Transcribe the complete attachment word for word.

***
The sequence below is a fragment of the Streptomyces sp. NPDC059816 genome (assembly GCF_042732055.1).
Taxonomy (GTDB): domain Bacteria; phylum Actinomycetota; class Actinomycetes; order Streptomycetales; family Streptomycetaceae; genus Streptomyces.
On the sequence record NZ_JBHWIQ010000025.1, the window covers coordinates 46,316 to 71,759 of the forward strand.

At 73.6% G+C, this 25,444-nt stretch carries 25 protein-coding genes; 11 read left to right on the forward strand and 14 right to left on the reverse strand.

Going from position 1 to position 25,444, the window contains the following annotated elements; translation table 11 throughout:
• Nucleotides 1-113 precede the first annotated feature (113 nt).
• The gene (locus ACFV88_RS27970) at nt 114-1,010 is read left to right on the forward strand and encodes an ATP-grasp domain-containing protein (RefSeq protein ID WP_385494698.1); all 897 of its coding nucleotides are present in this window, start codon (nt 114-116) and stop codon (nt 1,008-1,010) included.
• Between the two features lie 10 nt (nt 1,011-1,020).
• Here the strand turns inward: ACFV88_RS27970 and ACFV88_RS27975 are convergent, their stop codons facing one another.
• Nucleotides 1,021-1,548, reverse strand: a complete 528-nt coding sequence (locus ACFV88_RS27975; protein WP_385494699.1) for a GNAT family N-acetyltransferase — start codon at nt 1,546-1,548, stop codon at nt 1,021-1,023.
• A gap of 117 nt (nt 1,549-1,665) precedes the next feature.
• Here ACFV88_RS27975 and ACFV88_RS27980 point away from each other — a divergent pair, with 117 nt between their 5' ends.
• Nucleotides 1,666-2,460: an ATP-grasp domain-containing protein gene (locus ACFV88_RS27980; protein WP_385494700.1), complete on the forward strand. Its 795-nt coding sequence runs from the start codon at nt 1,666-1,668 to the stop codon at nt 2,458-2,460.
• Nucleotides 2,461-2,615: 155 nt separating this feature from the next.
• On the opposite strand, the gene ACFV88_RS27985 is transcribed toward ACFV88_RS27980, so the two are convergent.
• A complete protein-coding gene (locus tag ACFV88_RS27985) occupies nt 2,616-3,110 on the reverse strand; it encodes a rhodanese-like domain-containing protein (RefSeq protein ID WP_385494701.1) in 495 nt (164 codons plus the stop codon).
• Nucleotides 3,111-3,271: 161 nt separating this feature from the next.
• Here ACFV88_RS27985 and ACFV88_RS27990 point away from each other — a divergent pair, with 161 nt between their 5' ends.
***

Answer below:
The sequence below is a fragment of the Streptomyces sp. NPDC059816 genome (assembly GCF_042732055.1).
Taxonomy (GTDB): domain Bacteria; phylum Actinomycetota; class Actinomycetes; order Streptomycetales; family Streptomycetaceae; genus Streptomyces.
On the sequence record NZ_JBHWIQ010000025.1, the window covers coordinates 46,316 to 71,759 of the forward strand.

At 73.6% G+C, this 25,444-nt stretch carries 25 protein-coding genes; 11 read left to right on the forward strand and 14 right to left on the reverse strand.

Going from position 1 to position 25,444, the window contains the following annotated elements; translation table 11 throughout:
• Nucleotides 1-113 precede the first annotated feature (113 nt).
• The gene (locus ACFV88_RS27970) at nt 114-1,010 is read left to right on the forward strand and encodes an ATP-grasp domain-containing protein (RefSeq protein ID WP_385494698.1); all 897 of its coding nucleotides are present in this window, start codon (nt 114-116) and stop codon (nt 1,008-1,010) included.
• Between the two features lie 10 nt (nt 1,011-1,020).
• Here the strand turns inward: ACFV88_RS27970 and ACFV88_RS27975 are convergent, their stop codons facing one another.
• Nucleotides 1,021-1,548, reverse strand: a complete 528-nt coding sequence (locus ACFV88_RS27975; protein WP_385494699.1) for a GNAT family N-acetyltransferase — start codon at nt 1,546-1,548, stop codon at nt 1,021-1,023.
• A gap of 117 nt (nt 1,549-1,665) precedes the next feature.
• Here ACFV88_RS27975 and ACFV88_RS27980 point away from each other — a divergent pair, with 117 nt between their 5' ends.
• Nucleotides 1,666-2,460: an ATP-grasp domain-containing protein gene (locus ACFV88_RS27980; protein WP_385494700.1), complete on the forward strand. Its 795-nt coding sequence runs from the start codon at nt 1,666-1,668 to the stop codon at nt 2,458-2,460.
• Nucleotides 2,461-2,615: 155 nt separating this feature from the next.
• On the opposite strand, the gene ACFV88_RS27985 is transcribed toward ACFV88_RS27980, so the two are convergent.
• A complete protein-coding gene (locus tag ACFV88_RS27985) occupies nt 2,616-3,110 on the reverse strand; it encodes a rhodanese-like domain-containing protein (RefSeq protein ID WP_385494701.1) in 495 nt (164 codons plus the stop codon).
• Nucleotides 3,111-3,271: 161 nt separating this feature from the next.
• Here ACFV88_RS27985 and ACFV88_RS27990 point away from each other — a divergent pair, with 161 nt between their 5' ends.